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Question Number: 28771

Law 18 - Common Sense 9/22/2014

RE: FIFIA/La Liga/Bundesliga etc Adult

Martin Lewis Platt of New York, New York United States asks...

I heard on a telecast this weekend of an EPL match, that at one time there was an obstruction penalty when a player protected a ball going out of bounds from a player trying to get to it. What was the rationale for eliminating this rule? One of the most dispiriting parts of the modern game (besides missed offsides calls and penalties that happen in every match) is watching over an over a player walking the ball off the pitch to get a goal kick or corner or throw in, not allowing an opposing player a chance at the ball, or attempting to play it himself. Surely this hurts the game.

Answer provided by Referee Richard Dawson

Hmm The laws were altered to say impeding from obstruction and it has been my understanding that shielding a ball within playing distance has been legal for a good while?

The issue is one of definition and practicality.

A player who challenges for the ball when another has possession of it must be done in a legal manner. One can not just push or pull an opponent out of the way. To sheppard a ball out of play is usually a tactic designed to get a favourable restart or a defensive posture to safely get the ball back into play like a goal kick or throw in, ie.. more control and less challenged.

You claim it hurts the game. I grant you it does suck but I see no reasonable recourse other than to call a dfk of foul of holding if the shielding player say backs up with arms wide to hold off the opponent or a dfk of a foul of pushing as the following opponent is nudging the shielding player from the back. Perhaps a few more calls like these two dfk and it would not occur so often?

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Answer provided by Referee Joe McHugh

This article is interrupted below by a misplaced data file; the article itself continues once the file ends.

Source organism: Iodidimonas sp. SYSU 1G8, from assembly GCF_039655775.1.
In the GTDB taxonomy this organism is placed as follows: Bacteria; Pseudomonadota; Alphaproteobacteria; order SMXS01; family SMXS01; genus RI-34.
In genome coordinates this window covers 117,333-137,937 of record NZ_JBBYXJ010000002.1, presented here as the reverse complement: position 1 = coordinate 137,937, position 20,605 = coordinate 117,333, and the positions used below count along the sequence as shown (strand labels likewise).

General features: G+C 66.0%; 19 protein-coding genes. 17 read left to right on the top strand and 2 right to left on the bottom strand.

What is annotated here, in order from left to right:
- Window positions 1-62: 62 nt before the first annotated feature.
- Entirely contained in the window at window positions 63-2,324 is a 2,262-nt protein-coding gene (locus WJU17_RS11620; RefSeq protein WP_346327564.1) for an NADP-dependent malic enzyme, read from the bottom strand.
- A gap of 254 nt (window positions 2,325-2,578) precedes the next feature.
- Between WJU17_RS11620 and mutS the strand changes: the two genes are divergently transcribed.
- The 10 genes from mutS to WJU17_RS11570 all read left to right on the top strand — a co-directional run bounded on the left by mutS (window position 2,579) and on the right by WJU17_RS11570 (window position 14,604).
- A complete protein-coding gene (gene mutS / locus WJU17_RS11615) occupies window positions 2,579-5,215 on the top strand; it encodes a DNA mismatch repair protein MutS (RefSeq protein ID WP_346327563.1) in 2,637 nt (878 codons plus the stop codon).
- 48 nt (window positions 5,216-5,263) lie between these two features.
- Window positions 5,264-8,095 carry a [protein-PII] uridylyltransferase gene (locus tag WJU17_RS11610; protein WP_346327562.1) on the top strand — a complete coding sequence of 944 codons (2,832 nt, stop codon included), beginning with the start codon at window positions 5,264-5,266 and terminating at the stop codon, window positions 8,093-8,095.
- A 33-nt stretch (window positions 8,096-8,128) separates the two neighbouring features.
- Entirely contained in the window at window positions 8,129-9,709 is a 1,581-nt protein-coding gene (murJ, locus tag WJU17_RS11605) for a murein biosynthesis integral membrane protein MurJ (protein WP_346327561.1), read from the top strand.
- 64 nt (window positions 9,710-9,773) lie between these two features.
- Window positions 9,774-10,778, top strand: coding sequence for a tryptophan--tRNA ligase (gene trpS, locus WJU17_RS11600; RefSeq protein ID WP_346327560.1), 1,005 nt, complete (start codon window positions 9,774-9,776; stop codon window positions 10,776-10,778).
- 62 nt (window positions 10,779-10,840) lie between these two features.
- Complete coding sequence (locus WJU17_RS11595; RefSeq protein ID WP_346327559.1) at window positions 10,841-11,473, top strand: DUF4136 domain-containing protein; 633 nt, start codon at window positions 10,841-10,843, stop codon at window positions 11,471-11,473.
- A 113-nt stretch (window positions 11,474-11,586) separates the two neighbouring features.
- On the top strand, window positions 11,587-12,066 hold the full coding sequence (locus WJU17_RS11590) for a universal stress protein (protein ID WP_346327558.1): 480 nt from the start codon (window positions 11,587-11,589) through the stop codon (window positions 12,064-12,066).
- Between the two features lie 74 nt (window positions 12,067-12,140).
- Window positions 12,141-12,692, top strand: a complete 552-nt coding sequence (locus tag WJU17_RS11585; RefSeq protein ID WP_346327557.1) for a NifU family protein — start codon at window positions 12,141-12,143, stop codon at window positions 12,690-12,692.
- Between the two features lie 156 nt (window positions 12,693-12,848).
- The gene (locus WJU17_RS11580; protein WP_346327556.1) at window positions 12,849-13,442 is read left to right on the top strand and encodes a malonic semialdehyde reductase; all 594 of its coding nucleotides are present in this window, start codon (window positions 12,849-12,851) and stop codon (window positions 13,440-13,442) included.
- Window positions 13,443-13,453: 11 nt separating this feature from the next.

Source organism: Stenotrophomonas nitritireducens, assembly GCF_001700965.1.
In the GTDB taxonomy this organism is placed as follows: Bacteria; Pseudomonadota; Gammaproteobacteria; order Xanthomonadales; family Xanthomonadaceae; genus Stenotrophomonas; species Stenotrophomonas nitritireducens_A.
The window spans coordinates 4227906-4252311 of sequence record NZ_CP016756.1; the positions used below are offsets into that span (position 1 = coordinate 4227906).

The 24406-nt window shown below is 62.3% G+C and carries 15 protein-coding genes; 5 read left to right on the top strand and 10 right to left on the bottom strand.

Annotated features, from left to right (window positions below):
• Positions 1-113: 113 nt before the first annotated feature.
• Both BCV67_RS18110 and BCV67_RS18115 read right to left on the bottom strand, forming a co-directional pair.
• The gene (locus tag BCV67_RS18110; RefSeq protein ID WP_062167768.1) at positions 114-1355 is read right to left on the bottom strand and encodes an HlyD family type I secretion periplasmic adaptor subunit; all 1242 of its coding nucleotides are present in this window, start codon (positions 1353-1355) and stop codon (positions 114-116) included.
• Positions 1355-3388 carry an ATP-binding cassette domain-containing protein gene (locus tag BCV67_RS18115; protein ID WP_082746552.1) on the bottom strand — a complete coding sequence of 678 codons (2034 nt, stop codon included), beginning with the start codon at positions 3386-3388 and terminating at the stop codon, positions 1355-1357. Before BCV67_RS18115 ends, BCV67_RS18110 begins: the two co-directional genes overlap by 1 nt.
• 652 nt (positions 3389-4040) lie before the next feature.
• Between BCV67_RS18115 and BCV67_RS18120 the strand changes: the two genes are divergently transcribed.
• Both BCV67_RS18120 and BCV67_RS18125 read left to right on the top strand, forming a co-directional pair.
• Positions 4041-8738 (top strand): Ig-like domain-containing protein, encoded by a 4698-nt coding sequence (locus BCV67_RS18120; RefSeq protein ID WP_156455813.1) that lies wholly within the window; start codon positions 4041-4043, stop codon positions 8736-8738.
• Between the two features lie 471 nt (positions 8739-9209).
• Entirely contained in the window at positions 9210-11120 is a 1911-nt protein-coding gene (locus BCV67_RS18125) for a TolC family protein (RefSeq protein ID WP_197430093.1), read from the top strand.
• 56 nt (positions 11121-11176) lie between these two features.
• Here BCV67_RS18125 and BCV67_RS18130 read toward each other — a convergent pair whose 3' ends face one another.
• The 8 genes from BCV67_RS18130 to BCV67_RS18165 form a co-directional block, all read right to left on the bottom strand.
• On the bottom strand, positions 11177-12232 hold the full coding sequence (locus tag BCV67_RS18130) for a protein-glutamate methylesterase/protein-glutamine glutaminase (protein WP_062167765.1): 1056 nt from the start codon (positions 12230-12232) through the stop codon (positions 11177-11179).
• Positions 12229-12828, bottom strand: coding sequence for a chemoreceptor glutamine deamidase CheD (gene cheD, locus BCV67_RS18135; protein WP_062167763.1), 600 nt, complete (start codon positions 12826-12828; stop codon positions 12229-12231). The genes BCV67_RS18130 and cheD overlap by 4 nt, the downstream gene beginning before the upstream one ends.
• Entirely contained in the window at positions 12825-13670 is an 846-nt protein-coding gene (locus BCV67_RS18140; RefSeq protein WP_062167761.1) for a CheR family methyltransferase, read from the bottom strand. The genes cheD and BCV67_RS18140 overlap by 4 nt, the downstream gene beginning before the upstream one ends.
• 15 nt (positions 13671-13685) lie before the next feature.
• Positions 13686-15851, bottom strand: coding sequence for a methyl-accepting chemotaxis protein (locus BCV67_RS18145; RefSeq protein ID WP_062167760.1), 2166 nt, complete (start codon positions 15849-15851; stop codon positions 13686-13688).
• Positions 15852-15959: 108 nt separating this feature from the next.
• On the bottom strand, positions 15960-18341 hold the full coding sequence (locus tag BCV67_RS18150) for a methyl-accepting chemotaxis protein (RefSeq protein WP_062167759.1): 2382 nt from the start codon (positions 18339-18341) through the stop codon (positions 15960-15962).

Hi Martin
When I played the game there was an ''obstruction'' offence which resulted in an IDFK. That eliminated most but not all of the illegal shielding of the ball over the side line / goal line. It also in my opinion prevented player looking for contact on opponents inside the penalty area as the referee could award the IDFK which was less severe than the penalty award.
In 1997 when the Laws were totally rewritten this particular offence was removed from Law 12. No explanation was given other that one could interpret that obstruction was in fact a form of holding so it should be punished by a direct free kick.

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Answer provided by Referee Gary Voshol

The old obstruction offense was replaced by 'impedes the progress of an opponent' in 1997. It is my understanding that the wording change was made to better translate it into other languages.

Impeding can only be an offense off the ball, when the ball is not within playing distance. I believe this also applied to obstruction, but I'm not sure as I didn't start reffing until 1998 under the new wording.

Shielding the ball is not impeding, because the ball is within playing distance.

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